Raymond (07:35):

Yeah. Now you growing up here in the South Bay, Bay Area—just in general being connected, are you aware of the fact that maybe in some neighborhoods, you know, just in San Jose too where there are some neighborhoods that benefit from more money coming into the neighborhoods and their schools. On the other side of it, maybe not so much, right. There is somewhat, somewhat of a divide. Tell me about your thoughts on that and you know, if you’ve had any kind of experience.

Kathee (08:04):

Yeah, absolutely. And I think it’s really interesting for me because I grew up going to a private school, and the reason my parents chose to move to Campbell when I was growing up was because at the time it was a nice neighborhood to be in, the school district was great, and so if we had to utilize the public school system, we would be able to be at a better, a better school I guess you could say. So now that I’m a parent and I have a son that is going to be entering first grade in a week or so, all of this has become really, really apparent to me. And at the time we were living in South San Jose when he started kindergarten. So the school that we were zoned for, if you go and check out all the ratings and stuff was, I believe like a 3 out of 10.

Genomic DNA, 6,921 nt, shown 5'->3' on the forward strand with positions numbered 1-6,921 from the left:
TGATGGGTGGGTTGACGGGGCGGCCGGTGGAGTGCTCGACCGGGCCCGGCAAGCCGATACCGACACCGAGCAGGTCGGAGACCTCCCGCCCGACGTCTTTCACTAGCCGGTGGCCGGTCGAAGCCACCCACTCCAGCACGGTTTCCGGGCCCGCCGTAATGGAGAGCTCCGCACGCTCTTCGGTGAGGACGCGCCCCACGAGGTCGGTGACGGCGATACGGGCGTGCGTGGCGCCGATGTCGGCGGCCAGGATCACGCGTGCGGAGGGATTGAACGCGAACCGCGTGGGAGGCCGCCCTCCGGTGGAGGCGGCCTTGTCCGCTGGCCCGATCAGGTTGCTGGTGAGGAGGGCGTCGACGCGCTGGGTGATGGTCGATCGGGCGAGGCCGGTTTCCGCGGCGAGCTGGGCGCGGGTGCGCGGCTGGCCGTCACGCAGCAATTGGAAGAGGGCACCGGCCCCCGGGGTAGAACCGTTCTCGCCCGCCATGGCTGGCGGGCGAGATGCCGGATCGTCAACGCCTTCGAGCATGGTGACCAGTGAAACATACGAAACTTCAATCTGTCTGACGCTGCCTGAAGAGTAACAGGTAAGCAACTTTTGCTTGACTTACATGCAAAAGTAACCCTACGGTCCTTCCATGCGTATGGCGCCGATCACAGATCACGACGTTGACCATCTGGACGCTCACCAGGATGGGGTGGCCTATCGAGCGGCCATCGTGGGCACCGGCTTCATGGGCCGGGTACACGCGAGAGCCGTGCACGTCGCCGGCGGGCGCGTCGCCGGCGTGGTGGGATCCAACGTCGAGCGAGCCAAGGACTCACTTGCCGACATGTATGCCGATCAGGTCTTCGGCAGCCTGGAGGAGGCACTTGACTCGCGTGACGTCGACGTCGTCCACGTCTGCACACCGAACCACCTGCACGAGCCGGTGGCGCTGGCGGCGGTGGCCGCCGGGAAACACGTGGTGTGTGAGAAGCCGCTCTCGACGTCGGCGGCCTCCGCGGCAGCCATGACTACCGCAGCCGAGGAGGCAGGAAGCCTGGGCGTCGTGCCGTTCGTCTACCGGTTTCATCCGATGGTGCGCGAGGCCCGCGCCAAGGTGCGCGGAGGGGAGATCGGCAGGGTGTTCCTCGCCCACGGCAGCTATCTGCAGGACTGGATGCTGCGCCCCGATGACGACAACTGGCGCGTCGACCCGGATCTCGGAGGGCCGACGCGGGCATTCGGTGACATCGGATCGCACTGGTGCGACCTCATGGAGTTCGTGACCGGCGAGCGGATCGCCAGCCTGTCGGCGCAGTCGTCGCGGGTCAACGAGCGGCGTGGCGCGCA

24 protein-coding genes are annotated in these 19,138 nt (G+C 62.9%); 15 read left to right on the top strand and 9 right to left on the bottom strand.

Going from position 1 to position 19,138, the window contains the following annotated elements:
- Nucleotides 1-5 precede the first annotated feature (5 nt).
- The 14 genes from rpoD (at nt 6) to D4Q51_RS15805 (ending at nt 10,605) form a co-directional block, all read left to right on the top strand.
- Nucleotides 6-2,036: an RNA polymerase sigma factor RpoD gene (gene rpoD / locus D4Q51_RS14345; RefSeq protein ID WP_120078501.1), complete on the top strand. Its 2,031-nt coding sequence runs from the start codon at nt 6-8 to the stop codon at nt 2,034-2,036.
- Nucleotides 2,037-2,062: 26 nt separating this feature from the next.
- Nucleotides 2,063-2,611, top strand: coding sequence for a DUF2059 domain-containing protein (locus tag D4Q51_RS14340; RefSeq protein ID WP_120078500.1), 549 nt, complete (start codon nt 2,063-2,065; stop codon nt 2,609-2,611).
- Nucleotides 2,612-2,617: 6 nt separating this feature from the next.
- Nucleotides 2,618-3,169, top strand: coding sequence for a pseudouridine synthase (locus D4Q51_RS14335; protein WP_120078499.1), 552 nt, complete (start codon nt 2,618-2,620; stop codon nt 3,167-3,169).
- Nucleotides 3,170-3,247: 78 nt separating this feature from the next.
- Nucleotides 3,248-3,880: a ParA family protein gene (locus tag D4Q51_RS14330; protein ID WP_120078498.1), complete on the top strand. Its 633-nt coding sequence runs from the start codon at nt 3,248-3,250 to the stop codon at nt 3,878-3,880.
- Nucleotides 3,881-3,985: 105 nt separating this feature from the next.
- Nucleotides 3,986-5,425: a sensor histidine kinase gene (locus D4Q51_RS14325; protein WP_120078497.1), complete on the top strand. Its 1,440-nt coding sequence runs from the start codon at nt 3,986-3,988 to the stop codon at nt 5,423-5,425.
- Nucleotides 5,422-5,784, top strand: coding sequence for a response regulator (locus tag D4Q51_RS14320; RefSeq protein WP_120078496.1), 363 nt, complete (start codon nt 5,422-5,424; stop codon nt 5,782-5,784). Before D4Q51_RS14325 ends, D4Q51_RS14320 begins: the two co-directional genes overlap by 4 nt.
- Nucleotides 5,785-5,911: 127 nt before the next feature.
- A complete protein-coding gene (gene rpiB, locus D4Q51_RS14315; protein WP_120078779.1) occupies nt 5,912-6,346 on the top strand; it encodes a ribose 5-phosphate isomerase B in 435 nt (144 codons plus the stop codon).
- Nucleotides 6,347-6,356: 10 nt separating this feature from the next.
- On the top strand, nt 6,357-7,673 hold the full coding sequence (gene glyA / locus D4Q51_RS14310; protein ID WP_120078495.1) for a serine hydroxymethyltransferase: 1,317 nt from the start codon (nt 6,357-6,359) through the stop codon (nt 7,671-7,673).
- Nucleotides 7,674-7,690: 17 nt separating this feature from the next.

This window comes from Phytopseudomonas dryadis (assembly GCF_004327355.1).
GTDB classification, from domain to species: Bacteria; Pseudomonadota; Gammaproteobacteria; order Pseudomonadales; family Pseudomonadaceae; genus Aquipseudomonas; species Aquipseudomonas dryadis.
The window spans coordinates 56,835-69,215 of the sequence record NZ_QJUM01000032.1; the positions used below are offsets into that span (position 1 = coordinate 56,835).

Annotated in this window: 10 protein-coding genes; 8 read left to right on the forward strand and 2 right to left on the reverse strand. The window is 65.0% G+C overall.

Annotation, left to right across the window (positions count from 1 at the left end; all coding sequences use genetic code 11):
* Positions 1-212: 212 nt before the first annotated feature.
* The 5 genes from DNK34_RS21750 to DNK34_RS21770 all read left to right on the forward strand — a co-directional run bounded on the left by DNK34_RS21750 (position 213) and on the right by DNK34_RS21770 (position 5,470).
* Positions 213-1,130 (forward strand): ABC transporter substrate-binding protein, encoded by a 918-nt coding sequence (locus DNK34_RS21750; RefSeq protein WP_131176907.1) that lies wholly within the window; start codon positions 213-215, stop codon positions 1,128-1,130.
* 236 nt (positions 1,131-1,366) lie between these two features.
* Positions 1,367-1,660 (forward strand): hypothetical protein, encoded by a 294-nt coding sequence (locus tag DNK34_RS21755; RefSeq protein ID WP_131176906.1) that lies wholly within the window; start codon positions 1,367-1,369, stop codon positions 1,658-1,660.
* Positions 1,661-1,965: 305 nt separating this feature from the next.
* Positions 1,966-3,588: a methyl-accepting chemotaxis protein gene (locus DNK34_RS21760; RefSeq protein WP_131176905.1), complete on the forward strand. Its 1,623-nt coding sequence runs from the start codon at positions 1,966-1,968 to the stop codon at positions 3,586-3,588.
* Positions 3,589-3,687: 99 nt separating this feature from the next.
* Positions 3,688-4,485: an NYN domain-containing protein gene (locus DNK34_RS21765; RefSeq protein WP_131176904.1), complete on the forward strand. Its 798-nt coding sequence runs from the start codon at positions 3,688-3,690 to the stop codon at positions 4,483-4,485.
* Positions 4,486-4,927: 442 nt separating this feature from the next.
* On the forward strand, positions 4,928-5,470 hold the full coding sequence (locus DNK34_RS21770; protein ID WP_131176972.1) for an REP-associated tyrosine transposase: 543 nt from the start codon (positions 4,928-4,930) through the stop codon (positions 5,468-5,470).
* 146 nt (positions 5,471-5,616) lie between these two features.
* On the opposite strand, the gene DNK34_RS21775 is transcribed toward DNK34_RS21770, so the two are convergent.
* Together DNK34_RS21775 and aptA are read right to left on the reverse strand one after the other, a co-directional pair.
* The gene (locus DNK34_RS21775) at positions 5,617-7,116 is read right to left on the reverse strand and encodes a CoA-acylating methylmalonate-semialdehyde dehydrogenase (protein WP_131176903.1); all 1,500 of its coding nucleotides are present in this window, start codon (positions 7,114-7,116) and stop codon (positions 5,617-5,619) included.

Kathee (08:55):

And so I was just like, wow, how is this that a school can be rated so poorly, that the kids are not performing, you know, in all of the different subject areas that they should be. And so I realized, okay, it’s one a matter of funding, like the amount of money that goes into this school and the community. Attendance, for example, that’s another big thing that determines how schools are funded and just, I think the general makeup of like the students. So kids who come from low-income families or like working-class families, a lot of times parents don’t have the time or the resources to further invest in education. And so even if programs are available, they’re not being utilized. And so, we actually transferred to a different school district, and ended up moving into the neighborhood, or the area where we’re zoned for, for the school that Tyler does go to now. And it’s a little bit better, but even so I still feel like they’re sorely lacking, you know, in resources and community outreach and just education within the community.

Raymond (10:03):